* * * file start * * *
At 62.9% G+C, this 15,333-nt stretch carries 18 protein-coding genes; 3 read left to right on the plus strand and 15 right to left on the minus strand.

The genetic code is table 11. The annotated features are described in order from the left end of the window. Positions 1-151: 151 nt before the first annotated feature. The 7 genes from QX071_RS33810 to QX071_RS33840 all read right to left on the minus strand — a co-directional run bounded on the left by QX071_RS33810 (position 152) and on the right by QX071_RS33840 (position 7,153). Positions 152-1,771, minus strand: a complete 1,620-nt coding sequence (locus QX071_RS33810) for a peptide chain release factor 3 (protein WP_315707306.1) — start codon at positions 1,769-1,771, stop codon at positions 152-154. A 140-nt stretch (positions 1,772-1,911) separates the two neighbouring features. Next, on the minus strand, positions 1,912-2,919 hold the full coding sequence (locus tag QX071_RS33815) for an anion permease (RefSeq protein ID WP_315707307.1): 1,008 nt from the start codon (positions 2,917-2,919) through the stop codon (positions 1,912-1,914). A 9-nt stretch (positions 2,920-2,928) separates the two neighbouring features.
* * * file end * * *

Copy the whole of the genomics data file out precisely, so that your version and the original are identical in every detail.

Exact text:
At 62.9% G+C, this 15,333-nt stretch carries 18 protein-coding genes; 3 read left to right on the plus strand and 15 right to left on the minus strand.

The genetic code is table 11. The annotated features are described in order from the left end of the window. Positions 1-151: 151 nt before the first annotated feature. The 7 genes from QX071_RS33810 to QX071_RS33840 all read right to left on the minus strand — a co-directional run bounded on the left by QX071_RS33810 (position 152) and on the right by QX071_RS33840 (position 7,153). Positions 152-1,771, minus strand: a complete 1,620-nt coding sequence (locus QX071_RS33810) for a peptide chain release factor 3 (protein WP_315707306.1) — start codon at positions 1,769-1,771, stop codon at positions 152-154. A 140-nt stretch (positions 1,772-1,911) separates the two neighbouring features. Next, on the minus strand, positions 1,912-2,919 hold the full coding sequence (locus tag QX071_RS33815) for an anion permease (RefSeq protein ID WP_315707307.1): 1,008 nt from the start codon (positions 2,917-2,919) through the stop codon (positions 1,912-1,914). A 9-nt stretch (positions 2,920-2,928) separates the two neighbouring features.